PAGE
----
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new lyrics BBC's decision to censor Fairytale of New York 'destroys the song', says Nick Cave

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Nick Cave (Aaron Chown/PA)

Nick Cave (Aaron Chown/PA)

Nick Cave (Aaron Chown/PA)

SINGER Nick Cave has said the BBC’s decision to censor Fairytale of New York "destroys the song."

The Pogues’ gritty festive hit with Kirsty MacColl is a Christmas staple, though in recent years it has been the focus of debate over its lyrics.

This year, Radio 1 will play an alternative version of the track, with the record label providing different lyrics sung by MacColl.

It is understood Radio 1 bosses were wary of offending listeners with the derogatory terms.

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Singer-songwriter Kirsty MacColl performed Fairytale Of New York with the Pogues, but the Christmas staple has attracted controversy for its lyrics (James Arnold/PA)

Singer-songwriter Kirsty MacColl performed Fairytale Of New York with the Pogues, but the Christmas staple has attracted controversy for its lyrics (James Arnold/PA)

Singer-songwriter Kirsty MacColl performed Fairytale Of New York with the Pogues, but the Christmas staple has attracted controversy for its lyrics (James Arnold/PA)

Radio 2 will play the original song, but said it will continue to monitor listeners’ views.

In a post for his Red Hand Files newsletter, Cave describes the collaboration as the “greatest Christmas song ever written”.

Cave, who is a close friend of McGowan's and even attended his 60th birthday bash in Dublin, insists that the new edited version “destroys the song”.

“One of the many reasons this song is so loved is that, beyond almost any other song I can think of, it speaks with such profound compassion to the marginalised and the dispossessed,” he wrote.

“With one of the greatest opening lines ever written, the lyrics and the vocal performance emanate from deep inside the lived experience itself, existing within the very bones of the song.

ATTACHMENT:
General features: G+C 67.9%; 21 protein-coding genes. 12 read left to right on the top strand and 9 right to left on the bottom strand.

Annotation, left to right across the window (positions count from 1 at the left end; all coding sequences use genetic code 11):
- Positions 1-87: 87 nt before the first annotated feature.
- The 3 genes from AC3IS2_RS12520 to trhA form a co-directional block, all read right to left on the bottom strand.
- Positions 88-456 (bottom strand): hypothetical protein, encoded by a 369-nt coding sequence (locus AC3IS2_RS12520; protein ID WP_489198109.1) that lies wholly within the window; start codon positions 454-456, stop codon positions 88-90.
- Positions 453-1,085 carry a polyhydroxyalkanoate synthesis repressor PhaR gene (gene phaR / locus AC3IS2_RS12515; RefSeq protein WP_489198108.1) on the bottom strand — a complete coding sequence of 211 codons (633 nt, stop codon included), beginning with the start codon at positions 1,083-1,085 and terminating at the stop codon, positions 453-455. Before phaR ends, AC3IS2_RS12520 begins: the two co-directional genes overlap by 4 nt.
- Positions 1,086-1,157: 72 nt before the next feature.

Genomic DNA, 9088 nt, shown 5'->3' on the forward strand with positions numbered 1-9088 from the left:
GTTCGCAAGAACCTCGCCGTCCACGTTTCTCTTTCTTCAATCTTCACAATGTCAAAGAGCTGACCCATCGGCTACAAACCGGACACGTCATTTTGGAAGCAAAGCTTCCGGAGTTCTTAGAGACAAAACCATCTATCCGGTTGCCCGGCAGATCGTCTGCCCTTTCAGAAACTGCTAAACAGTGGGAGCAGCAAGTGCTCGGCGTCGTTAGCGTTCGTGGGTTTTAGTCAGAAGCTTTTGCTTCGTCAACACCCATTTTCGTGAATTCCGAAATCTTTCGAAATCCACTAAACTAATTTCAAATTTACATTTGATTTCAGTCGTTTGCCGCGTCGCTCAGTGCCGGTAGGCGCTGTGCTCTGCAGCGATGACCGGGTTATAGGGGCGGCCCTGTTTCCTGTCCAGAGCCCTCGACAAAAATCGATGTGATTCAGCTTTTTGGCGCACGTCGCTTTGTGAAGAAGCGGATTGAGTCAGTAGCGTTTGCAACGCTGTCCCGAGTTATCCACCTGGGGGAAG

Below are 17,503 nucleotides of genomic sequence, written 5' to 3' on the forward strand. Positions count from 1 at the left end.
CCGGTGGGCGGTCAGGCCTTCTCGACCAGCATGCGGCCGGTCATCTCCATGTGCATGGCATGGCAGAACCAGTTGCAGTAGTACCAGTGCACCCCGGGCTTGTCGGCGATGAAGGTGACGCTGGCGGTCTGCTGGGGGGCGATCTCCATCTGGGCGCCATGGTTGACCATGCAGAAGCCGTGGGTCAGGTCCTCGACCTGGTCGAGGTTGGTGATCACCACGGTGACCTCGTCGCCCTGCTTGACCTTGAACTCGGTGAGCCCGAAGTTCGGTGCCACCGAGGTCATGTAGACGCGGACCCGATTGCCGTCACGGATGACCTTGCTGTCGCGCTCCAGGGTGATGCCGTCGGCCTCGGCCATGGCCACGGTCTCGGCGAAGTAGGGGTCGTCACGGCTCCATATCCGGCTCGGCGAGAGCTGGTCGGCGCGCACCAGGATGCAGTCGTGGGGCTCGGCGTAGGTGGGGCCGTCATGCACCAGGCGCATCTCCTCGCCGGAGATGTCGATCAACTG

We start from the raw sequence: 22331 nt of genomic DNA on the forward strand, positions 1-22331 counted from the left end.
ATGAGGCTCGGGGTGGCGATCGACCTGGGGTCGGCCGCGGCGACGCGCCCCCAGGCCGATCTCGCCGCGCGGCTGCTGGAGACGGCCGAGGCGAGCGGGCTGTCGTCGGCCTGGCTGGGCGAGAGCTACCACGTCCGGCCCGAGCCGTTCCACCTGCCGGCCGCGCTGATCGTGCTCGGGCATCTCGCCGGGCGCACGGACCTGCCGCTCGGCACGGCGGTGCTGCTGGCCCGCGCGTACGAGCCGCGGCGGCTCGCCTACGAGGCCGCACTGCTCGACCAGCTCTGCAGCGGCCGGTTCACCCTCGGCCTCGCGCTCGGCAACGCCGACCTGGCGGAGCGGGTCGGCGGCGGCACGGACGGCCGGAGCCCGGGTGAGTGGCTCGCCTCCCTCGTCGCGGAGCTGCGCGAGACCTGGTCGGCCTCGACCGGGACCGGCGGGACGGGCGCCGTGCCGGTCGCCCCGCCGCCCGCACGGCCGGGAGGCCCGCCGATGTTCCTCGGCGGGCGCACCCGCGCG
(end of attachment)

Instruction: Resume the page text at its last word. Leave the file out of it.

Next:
“It never looks down on its protagonists. It does not patronise, but speaks its truth, clear and unadorned.

“It is a magnificent gift to the outcast, the unlucky and the brokenhearted. It is as real a piece of lyric writing as I have ever heard.

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'Fairytale of New York' singer Shane MacGowan

'Fairytale of New York' singer Shane MacGowan

'Fairytale of New York' singer Shane MacGowan

“The BBC, that gatekeeper of our brittle sensibilities, forever acting in our best interests, continue to mutilate an artefact of immense cultural value and in doing so takes something from us this Christmas

He added: “I am in no position to comment on how offensive the word ‘f****t’ is to some people, particularly to the young – it may be deeply offensive, I don’t know, in which case Radio 1 should have made the decision to simply ban the song, and allow it to retain its outlaw spirit and its dignity."

In a statement, the BBC defended the decision saying: “We know the song is considered a Christmas classic and we will continue to play it this year, with our radio stations choosing the version of the song most relevant for their audience.”

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